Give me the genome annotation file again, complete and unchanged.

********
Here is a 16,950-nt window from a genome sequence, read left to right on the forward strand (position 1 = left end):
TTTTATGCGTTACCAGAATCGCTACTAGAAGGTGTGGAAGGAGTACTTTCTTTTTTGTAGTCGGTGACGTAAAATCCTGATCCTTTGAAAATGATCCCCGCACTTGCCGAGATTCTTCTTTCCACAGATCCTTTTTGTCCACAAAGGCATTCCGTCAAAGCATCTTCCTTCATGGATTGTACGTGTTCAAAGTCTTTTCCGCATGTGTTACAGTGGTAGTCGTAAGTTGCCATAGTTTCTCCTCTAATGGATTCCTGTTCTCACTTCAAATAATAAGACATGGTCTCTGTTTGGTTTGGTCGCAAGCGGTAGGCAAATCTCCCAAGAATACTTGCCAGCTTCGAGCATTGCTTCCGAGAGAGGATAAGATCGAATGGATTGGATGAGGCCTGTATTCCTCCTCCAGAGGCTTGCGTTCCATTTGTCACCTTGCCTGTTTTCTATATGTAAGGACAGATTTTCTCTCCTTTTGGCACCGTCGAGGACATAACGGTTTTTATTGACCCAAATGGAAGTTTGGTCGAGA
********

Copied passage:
Here is a 16,950-nt window from a genome sequence, read left to right on the forward strand (position 1 = left end):
TTTTATGCGTTACCAGAATCGCTACTAGAAGGTGTGGAAGGAGTACTTTCTTTTTTGTAGTCGGTGACGTAAAATCCTGATCCTTTGAAAATGATCCCCGCACTTGCCGAGATTCTTCTTTCCACAGATCCTTTTTGTCCACAAAGGCATTCCGTCAAAGCATCTTCCTTCATGGATTGTACGTGTTCAAAGTCTTTTCCGCATGTGTTACAGTGGTAGTCGTAAGTTGCCATAGTTTCTCCTCTAATGGATTCCTGTTCTCACTTCAAATAATAAGACATGGTCTCTGTTTGGTTTGGTCGCAAGCGGTAGGCAAATCTCCCAAGAATACTTGCCAGCTTCGAGCATTGCTTCCGAGAGAGGATAAGATCGAATGGATTGGATGAGGCCTGTATTCCTCCTCCAGAGGCTTGCGTTCCATTTGTCACCTTGCCTGTTTTCTATATGTAAGGACAGATTTTCTCTCCTTTTGGCACCGTCGAGGACATAACGGTTTTTATTGACCCAAATGGAAGTTTGGTCGAGA